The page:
For their exemplary, dedicated efforts in these detailed and complex investigations, the members of the Sexual Child Exploitation Squad are deserving of the Exceptional Group Performance Award.



POFC William M. Flaherty

POFC William M. Flaherty

POFC Bernardo Tubaya

POFC Bernardo Tubaya












On February 14, 2015, the Maryland State Police (MSP) attempted to stop a vehicle, with a Kentucky license plate, for speeding on southbound I-95, near the Maryland House Travel Plaza. As the vehicle crossed into the northbound lanes of I-95, endangering other drivers, MSP stopped their pursuit and broadcasted information to Baltimore County Police about the suspect vehicle. A short time later, the vehicle was observed on Security Boulevard in the Woodlawn area. A pursuit ensued onto eastbound I-695 involving our officers and the Aviation Team. The suspect vehicle traveled from I-695 onto MD Route 702 in Essex, where it crashed into a civilian vehicle and became disabled at the roundabout at Rt. 702 and Hyde Park Road.

Officer Bernardo Tubaya and Officer William Flaherty approached the vehicle to attempt to arrest the suspect. As they approached the driver’s side door, the suspect produced a handgun and fired a round, striking Officer Flaherty in his left shoulder. Officer Tubaya, who was standing beside Officer Flaherty, immediately recognized the eminent danger to Officer Flaherty and helped him move to safety, out of the line of fire. Officer Tubaya then moved into a position where he, and several other officers, was able to return fire, incapacitating the suspect and eliminating the danger.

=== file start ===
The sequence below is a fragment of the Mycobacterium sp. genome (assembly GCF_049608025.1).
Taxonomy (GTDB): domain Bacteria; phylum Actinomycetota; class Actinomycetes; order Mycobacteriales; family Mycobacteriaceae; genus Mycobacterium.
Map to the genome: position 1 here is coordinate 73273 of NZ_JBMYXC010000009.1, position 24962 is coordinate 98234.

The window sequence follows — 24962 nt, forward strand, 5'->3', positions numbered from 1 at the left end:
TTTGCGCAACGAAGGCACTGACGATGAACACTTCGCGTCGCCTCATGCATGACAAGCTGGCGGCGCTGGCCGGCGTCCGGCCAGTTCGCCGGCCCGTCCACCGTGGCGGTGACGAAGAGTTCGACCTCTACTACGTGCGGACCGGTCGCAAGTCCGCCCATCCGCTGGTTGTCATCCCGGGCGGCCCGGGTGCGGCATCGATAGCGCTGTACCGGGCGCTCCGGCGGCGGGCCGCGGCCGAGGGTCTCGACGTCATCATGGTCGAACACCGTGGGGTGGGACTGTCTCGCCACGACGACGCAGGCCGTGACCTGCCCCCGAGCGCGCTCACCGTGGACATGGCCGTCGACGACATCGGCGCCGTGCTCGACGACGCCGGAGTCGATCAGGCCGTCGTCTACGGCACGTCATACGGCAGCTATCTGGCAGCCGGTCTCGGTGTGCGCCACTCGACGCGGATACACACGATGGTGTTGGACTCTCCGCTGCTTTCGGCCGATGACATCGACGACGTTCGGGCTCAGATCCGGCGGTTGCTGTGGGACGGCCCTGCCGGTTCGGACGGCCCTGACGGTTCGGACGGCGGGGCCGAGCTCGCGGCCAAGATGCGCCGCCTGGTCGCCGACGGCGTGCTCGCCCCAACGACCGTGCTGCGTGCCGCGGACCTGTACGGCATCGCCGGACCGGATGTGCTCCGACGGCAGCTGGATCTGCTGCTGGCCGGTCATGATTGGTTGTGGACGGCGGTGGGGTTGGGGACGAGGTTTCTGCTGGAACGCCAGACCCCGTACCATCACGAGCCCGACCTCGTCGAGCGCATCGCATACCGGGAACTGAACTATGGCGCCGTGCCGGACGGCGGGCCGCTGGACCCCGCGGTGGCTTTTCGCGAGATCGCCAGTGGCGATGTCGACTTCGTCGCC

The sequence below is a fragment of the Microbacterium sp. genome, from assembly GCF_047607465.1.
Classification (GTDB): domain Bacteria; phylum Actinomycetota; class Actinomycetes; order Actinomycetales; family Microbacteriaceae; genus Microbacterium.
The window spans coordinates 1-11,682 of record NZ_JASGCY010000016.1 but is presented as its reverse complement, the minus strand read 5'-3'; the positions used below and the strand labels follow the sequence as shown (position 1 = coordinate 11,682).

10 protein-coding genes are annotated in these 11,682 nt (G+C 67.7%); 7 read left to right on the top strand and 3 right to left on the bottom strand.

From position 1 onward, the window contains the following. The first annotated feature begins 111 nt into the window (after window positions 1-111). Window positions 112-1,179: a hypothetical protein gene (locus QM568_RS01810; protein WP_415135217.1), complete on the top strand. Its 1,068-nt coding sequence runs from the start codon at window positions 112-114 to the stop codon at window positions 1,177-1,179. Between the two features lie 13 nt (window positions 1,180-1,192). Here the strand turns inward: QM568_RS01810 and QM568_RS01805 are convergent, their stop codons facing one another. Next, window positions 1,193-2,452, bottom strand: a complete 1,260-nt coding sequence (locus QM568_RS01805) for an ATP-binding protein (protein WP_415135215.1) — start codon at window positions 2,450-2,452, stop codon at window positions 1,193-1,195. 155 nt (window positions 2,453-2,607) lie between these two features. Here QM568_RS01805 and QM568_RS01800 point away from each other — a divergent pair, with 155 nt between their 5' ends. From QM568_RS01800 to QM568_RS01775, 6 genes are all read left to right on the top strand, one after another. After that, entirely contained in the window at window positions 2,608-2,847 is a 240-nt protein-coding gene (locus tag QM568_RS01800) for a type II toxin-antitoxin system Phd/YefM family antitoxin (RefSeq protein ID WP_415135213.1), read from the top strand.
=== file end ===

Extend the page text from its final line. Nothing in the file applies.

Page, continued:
Inside the suspect’s vehicle, officers found five handguns (two of which were loaded), a shotgun and a backpack loaded with ammunition. During the course of the investigation at the scene, investigators sent Kentucky law enforcement personnel to the address of the registered owner of the suspect’s vehicle. Receiving no answer at the door of the home, the law enforcement personnel made entry. Inside the home they found the suspect’s mother, father and sister shot to death. The 16-year-old driver was suspected of killing his family and then fleeing to the East Coast in his parents’ car, armed with the firearms and ammunition.        

For their courage and bravery during this incident, Officer Bernardo Tubaya and Officer William M. Flaherty are deserving of the Valor Award.